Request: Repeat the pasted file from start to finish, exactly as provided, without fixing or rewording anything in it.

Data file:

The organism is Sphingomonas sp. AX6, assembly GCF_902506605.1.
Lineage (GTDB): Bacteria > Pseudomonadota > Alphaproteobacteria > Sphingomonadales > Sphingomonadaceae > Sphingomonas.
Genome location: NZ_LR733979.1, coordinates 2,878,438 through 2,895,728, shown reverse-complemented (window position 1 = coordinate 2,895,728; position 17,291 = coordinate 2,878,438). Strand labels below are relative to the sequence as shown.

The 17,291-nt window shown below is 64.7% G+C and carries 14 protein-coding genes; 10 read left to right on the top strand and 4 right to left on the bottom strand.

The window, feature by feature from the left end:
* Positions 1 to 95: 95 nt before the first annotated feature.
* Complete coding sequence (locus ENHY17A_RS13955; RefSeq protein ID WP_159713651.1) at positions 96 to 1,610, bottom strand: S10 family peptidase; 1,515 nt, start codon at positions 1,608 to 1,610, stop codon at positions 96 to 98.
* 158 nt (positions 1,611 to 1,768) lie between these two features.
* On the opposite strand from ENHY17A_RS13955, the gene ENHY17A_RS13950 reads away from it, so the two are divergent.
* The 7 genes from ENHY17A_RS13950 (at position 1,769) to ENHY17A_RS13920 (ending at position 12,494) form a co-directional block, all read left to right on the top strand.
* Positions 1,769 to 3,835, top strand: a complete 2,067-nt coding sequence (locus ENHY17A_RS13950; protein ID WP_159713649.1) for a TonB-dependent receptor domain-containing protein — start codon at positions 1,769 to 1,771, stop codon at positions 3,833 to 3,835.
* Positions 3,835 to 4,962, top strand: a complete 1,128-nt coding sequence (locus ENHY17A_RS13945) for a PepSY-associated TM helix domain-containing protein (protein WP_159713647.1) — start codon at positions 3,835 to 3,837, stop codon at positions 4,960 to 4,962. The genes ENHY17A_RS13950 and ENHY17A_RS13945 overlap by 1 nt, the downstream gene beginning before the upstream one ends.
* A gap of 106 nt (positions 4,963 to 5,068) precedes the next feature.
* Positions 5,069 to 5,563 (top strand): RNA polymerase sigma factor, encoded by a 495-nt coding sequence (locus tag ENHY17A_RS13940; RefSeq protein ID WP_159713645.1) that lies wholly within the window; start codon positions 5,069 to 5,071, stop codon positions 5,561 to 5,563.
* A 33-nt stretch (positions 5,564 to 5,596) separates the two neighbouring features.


The organism is Sphingomonas sp. AX6, assembly GCF_902506605.1.
Lineage (GTDB): Bacteria > Pseudomonadota > Alphaproteobacteria > Sphingomonadales > Sphingomonadaceae > Sphingomonas.
Genome location: NZ_LR733979.1, coordinates 2,878,438 through 2,895,728, shown reverse-complemented (window position 1 = coordinate 2,895,728; position 17,291 = coordinate 2,878,438). Strand labels below are relative to the sequence as shown.

The 17,291-nt window shown below is 64.7% G+C and carries 14 protein-coding genes; 10 read left to right on the top strand and 4 right to left on the bottom strand.

The window, feature by feature from the left end:
* Positions 1 to 95: 95 nt before the first annotated feature.
* Complete coding sequence (locus ENHY17A_RS13955; RefSeq protein ID WP_159713651.1) at positions 96 to 1,610, bottom strand: S10 family peptidase; 1,515 nt, start codon at positions 1,608 to 1,610, stop codon at positions 96 to 98.
* 158 nt (positions 1,611 to 1,768) lie between these two features.
* On the opposite strand from ENHY17A_RS13955, the gene ENHY17A_RS13950 reads away from it, so the two are divergent.
* The 7 genes from ENHY17A_RS13950 (at position 1,769) to ENHY17A_RS13920 (ending at position 12,494) form a co-directional block, all read left to right on the top strand.
* Positions 1,769 to 3,835, top strand: a complete 2,067-nt coding sequence (locus ENHY17A_RS13950; protein ID WP_159713649.1) for a TonB-dependent receptor domain-containing protein — start codon at positions 1,769 to 1,771, stop codon at positions 3,833 to 3,835.
* Positions 3,835 to 4,962, top strand: a complete 1,128-nt coding sequence (locus ENHY17A_RS13945) for a PepSY-associated TM helix domain-containing protein (protein WP_159713647.1) — start codon at positions 3,835 to 3,837, stop codon at positions 4,960 to 4,962. The genes ENHY17A_RS13950 and ENHY17A_RS13945 overlap by 1 nt, the downstream gene beginning before the upstream one ends.
* A gap of 106 nt (positions 4,963 to 5,068) precedes the next feature.
* Positions 5,069 to 5,563 (top strand): RNA polymerase sigma factor, encoded by a 495-nt coding sequence (locus tag ENHY17A_RS13940; RefSeq protein ID WP_159713645.1) that lies wholly within the window; start codon positions 5,069 to 5,071, stop codon positions 5,561 to 5,563.
* A 33-nt stretch (positions 5,564 to 5,596) separates the two neighbouring features.